Weil, who grew up in a small town in Westchester and lived on a kibbutz before going to college, often works alone and welcomes the exchange found in the classroom. Most importantly, she cherishes the opportunity to pass on time-honored traditions and techniques to her students. "Teaching is a big challenge for a visual artist, when they work alone – to be responsive to a larger world and have that interaction, and to try to find a significant relationship to the community." Creating outdoor works, she said, help foster that significant interaction.

When the call for Seed went out almost three years ago, Weil submitted three small maquettes, or models, for consideration. Each model was inspired by Berry's line of poetry, given to the artists as inspiration.

"The pattern is consistent with my personal work, such as what I have on exhibit now at Art Sites," she said. "It has that apparent texture of a stream or river, and it blended right in with the theme of the commission." The flowing passage of time and the creation of a lasting legacy for future generations is a theme that runs consistently through her work.

With the piece being cast now, the process has taken three years. "One of the lessons I've learned is to be patient – focused, disciplined and patient."

Weil said her association with Art Sites – where her current exhibit is on display through August 4 – and the Kouros Gallery, have afforded her independence and enabled her to be less reliant on commercialization of the artistic process. "It's a great gift to be able to have that opportunity. When your gallery believes in your work, it thrusts you forward."

Living in Orient, Weil is inspired by the landscape – the water and the quiet. "When you cross the causeway, it's amazing – you feel as though you've crossed into a different world."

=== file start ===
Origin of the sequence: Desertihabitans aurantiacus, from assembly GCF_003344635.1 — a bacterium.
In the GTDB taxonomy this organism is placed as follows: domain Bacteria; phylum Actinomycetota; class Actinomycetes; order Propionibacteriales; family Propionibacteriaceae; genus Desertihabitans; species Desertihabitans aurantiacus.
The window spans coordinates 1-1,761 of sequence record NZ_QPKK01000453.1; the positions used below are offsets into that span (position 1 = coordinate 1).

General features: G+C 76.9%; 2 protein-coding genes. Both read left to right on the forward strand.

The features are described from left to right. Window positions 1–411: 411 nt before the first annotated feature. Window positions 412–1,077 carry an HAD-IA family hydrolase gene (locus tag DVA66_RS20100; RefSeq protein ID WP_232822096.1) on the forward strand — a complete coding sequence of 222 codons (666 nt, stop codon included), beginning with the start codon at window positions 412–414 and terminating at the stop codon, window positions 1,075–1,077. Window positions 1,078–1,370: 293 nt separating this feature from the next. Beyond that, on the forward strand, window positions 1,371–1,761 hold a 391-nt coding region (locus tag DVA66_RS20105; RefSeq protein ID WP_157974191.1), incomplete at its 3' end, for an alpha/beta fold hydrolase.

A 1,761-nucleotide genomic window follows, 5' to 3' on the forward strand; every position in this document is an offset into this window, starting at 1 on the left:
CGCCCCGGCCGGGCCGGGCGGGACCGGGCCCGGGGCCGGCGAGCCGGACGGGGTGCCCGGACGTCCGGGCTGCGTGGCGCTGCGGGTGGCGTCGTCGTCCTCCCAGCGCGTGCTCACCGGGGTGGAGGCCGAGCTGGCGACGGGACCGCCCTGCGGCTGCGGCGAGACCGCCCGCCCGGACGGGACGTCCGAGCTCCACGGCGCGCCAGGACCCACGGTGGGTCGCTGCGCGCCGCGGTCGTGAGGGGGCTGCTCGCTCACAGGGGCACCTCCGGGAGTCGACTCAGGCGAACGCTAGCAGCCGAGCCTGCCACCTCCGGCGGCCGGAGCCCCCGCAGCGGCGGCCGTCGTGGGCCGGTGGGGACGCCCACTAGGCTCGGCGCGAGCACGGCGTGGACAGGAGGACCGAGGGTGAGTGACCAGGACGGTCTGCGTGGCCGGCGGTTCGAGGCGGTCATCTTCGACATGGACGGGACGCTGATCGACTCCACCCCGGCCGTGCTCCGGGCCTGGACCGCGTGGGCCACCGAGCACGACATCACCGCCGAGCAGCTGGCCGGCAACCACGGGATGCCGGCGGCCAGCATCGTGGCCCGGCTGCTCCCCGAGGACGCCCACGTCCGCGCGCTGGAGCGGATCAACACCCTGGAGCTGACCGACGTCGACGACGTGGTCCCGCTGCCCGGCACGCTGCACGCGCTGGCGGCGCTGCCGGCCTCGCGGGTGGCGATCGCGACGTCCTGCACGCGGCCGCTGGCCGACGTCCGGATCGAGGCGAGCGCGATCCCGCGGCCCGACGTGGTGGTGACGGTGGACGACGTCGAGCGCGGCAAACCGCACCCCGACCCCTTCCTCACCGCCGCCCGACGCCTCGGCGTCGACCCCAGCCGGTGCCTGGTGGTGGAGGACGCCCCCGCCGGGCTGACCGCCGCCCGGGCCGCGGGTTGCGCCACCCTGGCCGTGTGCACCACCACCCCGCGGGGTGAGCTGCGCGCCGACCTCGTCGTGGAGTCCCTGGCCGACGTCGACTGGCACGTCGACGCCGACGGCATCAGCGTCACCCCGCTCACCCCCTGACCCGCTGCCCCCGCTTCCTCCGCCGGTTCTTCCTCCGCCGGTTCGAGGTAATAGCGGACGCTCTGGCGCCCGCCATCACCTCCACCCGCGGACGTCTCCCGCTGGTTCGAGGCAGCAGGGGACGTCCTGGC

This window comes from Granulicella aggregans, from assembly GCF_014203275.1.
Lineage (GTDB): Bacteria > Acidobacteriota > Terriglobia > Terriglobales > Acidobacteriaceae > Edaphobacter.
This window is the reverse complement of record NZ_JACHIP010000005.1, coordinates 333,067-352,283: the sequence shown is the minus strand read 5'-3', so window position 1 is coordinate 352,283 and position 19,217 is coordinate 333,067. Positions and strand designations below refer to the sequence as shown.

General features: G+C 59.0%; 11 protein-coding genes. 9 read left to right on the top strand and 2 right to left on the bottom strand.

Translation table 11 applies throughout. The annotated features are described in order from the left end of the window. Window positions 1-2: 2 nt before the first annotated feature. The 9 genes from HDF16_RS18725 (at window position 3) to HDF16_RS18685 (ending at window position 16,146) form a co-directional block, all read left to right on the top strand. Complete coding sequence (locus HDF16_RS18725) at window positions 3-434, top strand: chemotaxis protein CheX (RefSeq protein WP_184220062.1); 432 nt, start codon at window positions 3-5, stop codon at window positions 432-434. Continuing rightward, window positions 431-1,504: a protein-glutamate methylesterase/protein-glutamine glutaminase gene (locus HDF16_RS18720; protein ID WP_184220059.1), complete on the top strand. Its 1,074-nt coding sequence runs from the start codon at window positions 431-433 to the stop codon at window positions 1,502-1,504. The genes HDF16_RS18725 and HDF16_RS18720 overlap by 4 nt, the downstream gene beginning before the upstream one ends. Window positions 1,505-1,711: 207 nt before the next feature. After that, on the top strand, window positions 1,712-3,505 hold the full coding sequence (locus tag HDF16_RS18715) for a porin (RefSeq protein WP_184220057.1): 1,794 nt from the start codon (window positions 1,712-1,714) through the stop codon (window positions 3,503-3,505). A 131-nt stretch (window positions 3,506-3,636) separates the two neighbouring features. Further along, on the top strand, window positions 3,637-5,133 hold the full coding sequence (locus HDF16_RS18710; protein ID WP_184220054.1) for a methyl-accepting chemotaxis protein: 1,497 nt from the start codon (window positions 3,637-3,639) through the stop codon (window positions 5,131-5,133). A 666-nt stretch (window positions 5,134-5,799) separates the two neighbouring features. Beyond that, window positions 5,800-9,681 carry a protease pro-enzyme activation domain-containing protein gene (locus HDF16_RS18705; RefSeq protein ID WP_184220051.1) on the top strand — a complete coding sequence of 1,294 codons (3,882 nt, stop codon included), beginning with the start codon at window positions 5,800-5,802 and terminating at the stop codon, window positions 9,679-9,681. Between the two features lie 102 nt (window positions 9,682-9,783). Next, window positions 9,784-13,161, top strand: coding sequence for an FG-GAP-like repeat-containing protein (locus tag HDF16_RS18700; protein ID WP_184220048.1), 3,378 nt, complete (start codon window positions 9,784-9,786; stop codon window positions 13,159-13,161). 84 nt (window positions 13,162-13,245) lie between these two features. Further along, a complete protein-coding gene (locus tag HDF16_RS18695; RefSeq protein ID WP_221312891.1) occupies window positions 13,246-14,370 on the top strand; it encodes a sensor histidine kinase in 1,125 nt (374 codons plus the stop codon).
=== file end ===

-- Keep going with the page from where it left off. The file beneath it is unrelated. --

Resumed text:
She embraces winter walks on the beach and working in the garden.

When not at home or teaching, Weil travels abroad – her sculpture is inspired by megalithic cultures in Europe. Seeking inspiration from megalithic stones, she's traveled to Scotland and Ireland, Malta and Spain, and this year, to Portugal, visiting megalithic archeological sites in search of the ancient muse that infuses her work with a link to the past. "There's a whole other soul within the work that has connection to, and influence from, early cultures," she said, adding that her work focuses on Neolithic spiritual sites.

Art and history, she said, are inseparable. "It's a personal journey for me to look at past historical information and archeological sites. They give me a sense of why we are here today – there's a link." The objective, she said, is to "make sense of our place in history."

In the future, Weil would like to do larger commissions, pieces that would invite viewers to walk into vast spaces and sit inside, fostering introspection.

Weil has a wish for her own legacy: "I hope that I've inspired people to think about their place in the world, their historical context," she said. "I hope my legacy will leave a lasting impression of inspiration."

lfinn@indyeastend.com